Call 999 if someone is seriously ill or injured

Always  call 999  if someone is seriously ill or injured and their life is at risk. A call operator will advise you on what will happen next. 

Examples of medical emergencies include (but are not limited to):

  • Chest pain
  • Difficulty in breathing
  • Unconsciousness
  • Severe loss of blood
  • Severe burns or scalds
  • Choking 
  • Severe allergic reactions.

Get medical help near you or advice on coronavirus

To get help near you visit the NHS 111 Online page (opens in new window) > which can answer questions about your main symptom, help you find out when and where to get help, and be contacted by a nurse if needed.

Do you really need to go to an emergency department?

Emergency departments should only be used in an emergency or life-threatening situation. If you don't need emergency care, please consider one of the alternatives below.

Call NHS 111

If you have an urgent but non life-threatening medical concern, you can get advice from a fully trained adviser by calling NHS 111.

NHS 111 is available 24/7 and is free.

The adviser will ask you questions to assess your symptoms and direct you to the right medical care, which can include:

  • sending an ambulance
  • connecting you to a nurse, emergency dentist or GP
  • booking a face-to-face appointment
  • providing self-care advice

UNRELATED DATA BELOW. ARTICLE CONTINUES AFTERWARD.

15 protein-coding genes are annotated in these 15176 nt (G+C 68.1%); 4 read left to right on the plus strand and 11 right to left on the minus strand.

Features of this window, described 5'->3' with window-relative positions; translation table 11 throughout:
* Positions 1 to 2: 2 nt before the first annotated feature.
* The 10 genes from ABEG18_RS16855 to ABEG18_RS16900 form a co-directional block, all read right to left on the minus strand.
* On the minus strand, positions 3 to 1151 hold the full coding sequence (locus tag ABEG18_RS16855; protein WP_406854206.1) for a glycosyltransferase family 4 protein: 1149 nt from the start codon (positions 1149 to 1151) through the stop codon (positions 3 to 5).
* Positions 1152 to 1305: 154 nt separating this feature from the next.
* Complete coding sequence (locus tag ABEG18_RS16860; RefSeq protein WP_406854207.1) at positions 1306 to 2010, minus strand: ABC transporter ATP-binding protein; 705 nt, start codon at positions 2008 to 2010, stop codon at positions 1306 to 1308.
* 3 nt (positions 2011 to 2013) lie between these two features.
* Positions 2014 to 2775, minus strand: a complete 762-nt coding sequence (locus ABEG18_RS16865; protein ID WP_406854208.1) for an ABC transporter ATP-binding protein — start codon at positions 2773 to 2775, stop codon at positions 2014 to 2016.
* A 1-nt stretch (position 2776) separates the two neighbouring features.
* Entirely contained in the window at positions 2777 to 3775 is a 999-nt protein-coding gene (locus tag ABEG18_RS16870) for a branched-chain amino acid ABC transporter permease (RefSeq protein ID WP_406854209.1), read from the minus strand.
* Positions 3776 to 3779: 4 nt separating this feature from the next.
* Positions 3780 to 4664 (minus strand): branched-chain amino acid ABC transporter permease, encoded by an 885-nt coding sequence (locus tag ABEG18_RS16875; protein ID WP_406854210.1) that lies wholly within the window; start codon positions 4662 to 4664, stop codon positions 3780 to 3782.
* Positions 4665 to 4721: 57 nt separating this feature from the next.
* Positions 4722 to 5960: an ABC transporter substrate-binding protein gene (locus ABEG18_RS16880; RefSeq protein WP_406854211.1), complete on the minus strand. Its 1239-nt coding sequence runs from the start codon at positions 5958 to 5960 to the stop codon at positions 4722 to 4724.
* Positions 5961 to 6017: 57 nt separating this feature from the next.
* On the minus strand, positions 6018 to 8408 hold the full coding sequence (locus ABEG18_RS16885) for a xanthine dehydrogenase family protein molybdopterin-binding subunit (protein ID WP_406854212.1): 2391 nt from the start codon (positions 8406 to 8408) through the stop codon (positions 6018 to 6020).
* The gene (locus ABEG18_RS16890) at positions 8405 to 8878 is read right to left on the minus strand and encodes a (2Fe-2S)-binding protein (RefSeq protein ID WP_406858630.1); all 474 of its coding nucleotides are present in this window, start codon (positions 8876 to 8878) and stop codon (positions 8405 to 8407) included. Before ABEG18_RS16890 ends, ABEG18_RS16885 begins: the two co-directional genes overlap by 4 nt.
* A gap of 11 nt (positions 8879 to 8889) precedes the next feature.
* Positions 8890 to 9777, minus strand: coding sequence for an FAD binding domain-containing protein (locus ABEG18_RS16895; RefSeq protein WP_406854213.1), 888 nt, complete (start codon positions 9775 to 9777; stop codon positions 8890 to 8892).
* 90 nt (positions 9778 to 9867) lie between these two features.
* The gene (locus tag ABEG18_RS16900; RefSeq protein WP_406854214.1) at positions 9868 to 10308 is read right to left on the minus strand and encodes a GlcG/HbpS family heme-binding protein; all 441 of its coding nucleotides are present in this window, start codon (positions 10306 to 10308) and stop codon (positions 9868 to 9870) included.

Contact NHS 111

Telephone: 111

Website: Visit the NHS 111 Online page (opens in new window) >

Where to get urgent treatment for minor injuries and illnesses?

If you have a minor injury or illness, you will always be seen quicker at an urgent treatment centre or minor injuries unit > than at a busy A&E.

Skilled healthcare colleagues at urgent treatment centres and minor injury units can treat you for a range of minor injuries and illnesses including:

  • sprains
  • broken limbs
  • minor scalds
  • eye problems
  • infections or rashes

GP surgeries

When you are unwell but you do not need urgent medical attention, you should make arrangements to see your GP.

Not registered with a GP?

Find your nearest surgery to register (opens in new window) >

Alternatively, if you have an urgent medical matter, you can visit a walk-in centre or minor injuries unit.


A pharmacist can give advice on a minor injuries or illnesses, such as infections, cold and flu, travel advice  and rashes. They can also prescribe certain medicines including emergency contraception, flu vaccines and emergency supplies of your regular prescriptions.

They often have a private consultation room if you need to talk to them in confidence.

Find your local pharmacy (opens in new window) >